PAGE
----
US Supreme Court To Hear Facebook Shareholder Suit Appeal

US Supreme Court agrees to hear Facebook attempt to dismiss shareholder lawsuit over Cambridge Analytica data-sharing scandal

The US Supreme Court has agreed to hear a case by Meta Platforms subsidiary Facebook in its effort to dismiss a shareholder lawsuit that accused the company of misleading investors over the Cambridge Analytica data-sharing scandal in 2017 and 2018.

The suit alleges that long after the data breach became known to Facebook leadership, the company continued to mention the possible harm from such a breach in hypothetical terms in documents such as regulatory filings.

The court’s decision, expected next year, could redefine standards for the disclosure of damaging information in such Securities and Exchange Commission (SEC) filings.

Facebook agreed in 2019 to pay $5.1 billion (£4bn) in civil penalties to settle charges by the Federal Trade Commission (FTC) and the SEC over the scandal and paid more than $725m to settle a separate class-action lawsuit by users.

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Image credit: Facebook

Data access scandal

The shareholder lawsuit was brought in California by investors led by Amalgamated Bank in 2018 after Facebook’s share price dropped following reports that political consultancy Cambridge Analytica had improperly accessed millions of users’ data in connection with Donald Trump’s successful 2016 presidential bid.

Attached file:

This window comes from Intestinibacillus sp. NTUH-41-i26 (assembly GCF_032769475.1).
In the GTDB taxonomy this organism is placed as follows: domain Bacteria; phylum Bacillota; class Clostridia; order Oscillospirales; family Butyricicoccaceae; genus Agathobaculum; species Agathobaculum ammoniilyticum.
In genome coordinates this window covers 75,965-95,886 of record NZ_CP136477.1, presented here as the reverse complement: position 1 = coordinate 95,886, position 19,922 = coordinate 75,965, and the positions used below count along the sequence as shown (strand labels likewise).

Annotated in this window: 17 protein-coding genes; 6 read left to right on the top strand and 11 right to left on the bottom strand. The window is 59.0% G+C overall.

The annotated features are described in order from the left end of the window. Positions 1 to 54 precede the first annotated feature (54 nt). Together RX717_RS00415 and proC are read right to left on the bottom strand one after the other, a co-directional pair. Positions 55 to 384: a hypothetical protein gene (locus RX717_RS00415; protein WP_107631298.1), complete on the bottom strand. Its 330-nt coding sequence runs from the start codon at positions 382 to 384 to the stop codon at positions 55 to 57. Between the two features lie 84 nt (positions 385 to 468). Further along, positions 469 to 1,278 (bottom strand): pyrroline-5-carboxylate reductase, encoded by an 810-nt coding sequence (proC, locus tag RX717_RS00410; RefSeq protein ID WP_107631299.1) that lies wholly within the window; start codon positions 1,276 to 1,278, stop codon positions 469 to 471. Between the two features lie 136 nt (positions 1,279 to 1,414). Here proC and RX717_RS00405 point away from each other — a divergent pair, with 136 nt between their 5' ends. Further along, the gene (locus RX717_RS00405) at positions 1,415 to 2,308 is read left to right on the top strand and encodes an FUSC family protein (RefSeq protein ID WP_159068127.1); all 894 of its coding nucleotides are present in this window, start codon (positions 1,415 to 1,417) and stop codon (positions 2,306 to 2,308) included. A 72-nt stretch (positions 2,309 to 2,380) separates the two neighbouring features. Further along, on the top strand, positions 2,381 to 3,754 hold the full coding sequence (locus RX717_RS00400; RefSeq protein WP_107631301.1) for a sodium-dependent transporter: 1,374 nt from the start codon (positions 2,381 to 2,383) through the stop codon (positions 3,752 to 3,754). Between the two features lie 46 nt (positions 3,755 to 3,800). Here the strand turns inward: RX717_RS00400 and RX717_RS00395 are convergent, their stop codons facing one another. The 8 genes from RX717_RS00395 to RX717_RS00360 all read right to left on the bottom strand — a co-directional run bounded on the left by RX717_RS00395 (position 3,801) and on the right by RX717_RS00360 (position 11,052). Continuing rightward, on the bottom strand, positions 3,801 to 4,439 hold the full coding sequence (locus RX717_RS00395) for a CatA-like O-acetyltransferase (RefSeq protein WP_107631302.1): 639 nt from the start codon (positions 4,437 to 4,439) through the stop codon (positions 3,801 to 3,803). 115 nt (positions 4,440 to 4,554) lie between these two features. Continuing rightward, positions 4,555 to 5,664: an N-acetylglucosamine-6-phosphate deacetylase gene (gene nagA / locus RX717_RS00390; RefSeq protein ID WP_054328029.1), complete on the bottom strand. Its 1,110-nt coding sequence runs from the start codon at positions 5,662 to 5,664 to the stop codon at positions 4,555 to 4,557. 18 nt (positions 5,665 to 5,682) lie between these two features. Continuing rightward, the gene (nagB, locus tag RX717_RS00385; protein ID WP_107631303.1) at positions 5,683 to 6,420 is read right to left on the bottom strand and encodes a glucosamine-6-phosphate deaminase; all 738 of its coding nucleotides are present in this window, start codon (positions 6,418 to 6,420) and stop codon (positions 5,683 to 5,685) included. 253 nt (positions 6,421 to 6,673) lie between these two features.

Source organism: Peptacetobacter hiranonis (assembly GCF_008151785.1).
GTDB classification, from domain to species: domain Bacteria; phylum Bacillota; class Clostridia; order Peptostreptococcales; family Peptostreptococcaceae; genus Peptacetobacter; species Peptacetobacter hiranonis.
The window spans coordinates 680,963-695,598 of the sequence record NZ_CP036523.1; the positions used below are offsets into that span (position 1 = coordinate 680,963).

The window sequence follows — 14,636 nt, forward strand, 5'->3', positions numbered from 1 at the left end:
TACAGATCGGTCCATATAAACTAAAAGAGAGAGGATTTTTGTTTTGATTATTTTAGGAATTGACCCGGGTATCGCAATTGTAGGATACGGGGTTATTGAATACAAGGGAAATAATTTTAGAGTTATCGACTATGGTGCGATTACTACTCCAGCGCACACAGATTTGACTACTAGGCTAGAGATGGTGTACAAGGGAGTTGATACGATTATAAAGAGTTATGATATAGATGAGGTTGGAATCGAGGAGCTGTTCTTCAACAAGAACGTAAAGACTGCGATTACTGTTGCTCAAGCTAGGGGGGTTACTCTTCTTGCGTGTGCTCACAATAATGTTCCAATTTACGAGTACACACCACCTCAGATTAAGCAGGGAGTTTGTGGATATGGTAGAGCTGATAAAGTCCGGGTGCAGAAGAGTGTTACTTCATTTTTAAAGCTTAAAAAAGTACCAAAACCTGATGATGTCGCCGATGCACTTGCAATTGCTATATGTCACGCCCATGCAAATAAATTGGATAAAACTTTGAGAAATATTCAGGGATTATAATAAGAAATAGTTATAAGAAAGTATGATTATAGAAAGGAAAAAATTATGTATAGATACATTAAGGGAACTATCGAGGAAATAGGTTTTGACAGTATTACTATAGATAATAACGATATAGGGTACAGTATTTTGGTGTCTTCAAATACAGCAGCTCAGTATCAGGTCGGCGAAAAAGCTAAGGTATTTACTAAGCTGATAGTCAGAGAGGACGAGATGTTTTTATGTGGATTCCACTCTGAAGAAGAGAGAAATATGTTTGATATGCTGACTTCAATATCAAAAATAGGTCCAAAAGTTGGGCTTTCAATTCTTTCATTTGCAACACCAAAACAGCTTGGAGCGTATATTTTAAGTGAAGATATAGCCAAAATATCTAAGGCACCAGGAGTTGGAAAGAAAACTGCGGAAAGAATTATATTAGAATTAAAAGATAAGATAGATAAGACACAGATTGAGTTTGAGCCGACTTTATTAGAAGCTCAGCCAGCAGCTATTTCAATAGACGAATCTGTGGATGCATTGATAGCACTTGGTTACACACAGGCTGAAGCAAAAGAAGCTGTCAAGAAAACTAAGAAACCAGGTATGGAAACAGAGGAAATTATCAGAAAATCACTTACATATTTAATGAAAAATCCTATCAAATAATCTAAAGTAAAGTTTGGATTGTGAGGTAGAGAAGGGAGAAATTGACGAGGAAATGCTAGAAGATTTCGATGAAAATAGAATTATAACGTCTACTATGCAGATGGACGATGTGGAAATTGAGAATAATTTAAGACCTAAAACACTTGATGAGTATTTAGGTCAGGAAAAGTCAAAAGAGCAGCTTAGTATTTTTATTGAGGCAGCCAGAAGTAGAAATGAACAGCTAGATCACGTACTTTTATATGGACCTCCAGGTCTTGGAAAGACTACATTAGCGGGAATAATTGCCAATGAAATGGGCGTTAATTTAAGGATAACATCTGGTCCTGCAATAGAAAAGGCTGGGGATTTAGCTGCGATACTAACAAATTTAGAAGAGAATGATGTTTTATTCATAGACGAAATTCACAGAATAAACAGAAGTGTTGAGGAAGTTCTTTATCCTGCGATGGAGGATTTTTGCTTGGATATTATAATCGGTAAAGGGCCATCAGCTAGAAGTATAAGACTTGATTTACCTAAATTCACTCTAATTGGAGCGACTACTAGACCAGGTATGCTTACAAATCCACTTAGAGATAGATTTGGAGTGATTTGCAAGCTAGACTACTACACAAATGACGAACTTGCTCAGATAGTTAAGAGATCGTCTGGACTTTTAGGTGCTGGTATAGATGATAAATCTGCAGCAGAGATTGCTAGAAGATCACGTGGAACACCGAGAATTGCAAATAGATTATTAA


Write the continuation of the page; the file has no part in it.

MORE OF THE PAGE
The data of as many as 87 million users were involved.

The plaintiffs modified the lawsuit later in the year to reflect a second share price drop on reports Facebook had shared user data with dozens of third parties without proper user consent.

The suit, which seeks unspecified monetary damages, alleges Facebook leadership knew of Cambridge Analytica’s improper data access as far back as 2015.

Corporate risk

US District Judge Edward Davila dismissed the lawsuit in 2021 but it was later restored by the 9th US Circuit Court of Appeals.

“The problem is that Facebook represented the risk of improper access to or disclosure of Facebook user data as purely hypothetical when that exact risk had already transpired,” wrote Judge Margaret McKeown in the latter decision.

Facebook said the 9th Circuit’s decision would “force public companies to inform investors of past incidents that pose no known threat to the business”.